The last thing I said before I went to sleep was,
‘no, it won’t. Nothing will ever be ok again.’
When I was 15, I met Scott*. He was the cool older guy with the nice-ish car, his own house (council rented, but it seemed very grown up to me), and a loud group of friends who all seemed to look up to him in some way – a bit of a ringleader if you like. He already had two children from a previous relationship. I think he was 21 or 22, not older than that, but still too old for me. I didn't think so at the time, though. When I was invited to his house for a party by a friend and he looked my way, I was overwhelmed. I didn't think anyone like him would ever look twice at me. I had very low self-worth and a deep need to feel like I belonged somewhere.
When I met Scott’s children, I fell into the role of glorified babysitter very easily. I loved playing mum with them. I grew very close to them and them to me over the months we were together. Of course, it was all a fantasy. I was being blatantly used. Scott had countless other sexual partners and made me aware that if I didn't do something for him, then they would.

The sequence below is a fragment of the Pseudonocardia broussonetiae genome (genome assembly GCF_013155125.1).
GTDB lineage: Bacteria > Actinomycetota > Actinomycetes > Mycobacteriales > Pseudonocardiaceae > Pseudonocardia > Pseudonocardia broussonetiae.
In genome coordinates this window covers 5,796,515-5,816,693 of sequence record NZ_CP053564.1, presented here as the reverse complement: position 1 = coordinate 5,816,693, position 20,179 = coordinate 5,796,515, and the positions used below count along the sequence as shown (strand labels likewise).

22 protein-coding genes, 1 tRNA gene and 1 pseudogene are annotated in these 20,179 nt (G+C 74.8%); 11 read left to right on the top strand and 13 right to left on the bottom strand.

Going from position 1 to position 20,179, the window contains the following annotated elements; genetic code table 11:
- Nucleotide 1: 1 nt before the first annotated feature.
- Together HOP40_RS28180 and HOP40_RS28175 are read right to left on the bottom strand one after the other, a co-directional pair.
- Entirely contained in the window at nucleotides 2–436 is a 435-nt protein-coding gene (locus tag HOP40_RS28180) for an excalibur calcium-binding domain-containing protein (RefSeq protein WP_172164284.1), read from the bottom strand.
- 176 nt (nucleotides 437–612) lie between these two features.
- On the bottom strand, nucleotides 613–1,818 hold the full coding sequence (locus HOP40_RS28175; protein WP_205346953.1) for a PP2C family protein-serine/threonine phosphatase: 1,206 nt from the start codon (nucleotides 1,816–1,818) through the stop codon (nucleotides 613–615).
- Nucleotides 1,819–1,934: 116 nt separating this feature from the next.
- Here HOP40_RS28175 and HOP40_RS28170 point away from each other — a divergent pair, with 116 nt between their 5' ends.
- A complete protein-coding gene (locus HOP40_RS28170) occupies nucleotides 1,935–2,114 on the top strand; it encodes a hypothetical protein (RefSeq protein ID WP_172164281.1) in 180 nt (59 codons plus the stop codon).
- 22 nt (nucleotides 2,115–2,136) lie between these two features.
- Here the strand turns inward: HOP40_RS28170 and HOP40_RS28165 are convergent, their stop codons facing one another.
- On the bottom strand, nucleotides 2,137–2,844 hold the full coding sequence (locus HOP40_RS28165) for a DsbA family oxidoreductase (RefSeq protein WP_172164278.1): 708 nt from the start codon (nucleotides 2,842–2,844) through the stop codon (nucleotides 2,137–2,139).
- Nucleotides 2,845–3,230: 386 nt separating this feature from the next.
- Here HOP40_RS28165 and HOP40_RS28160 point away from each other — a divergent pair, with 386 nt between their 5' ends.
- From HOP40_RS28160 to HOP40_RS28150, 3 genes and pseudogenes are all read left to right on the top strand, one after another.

It was a very abusive relationship, but I didn't know any different after my childhood. It felt like he was all I had. So, I went along with everything he asked of me, like an obedient puppy.
I remember they came to take me in and lay me on the bed to be put to sleep. I was crying so hard. The nurse was stroking my hair and saying, ‘it will all be ok’. The last thing I said before I went to sleep was, ‘no, it won’t. Nothing will ever be ok again.’
When I came around, I jumped off the bed and just wanted to leave. I said, ‘well, that's that done, then’. I remember all the women in their beds. They were sad; they were looking at me with an odd look that asked, ‘why aren’t you crying?’.
I JUST WANTED SOMEONE TO SAY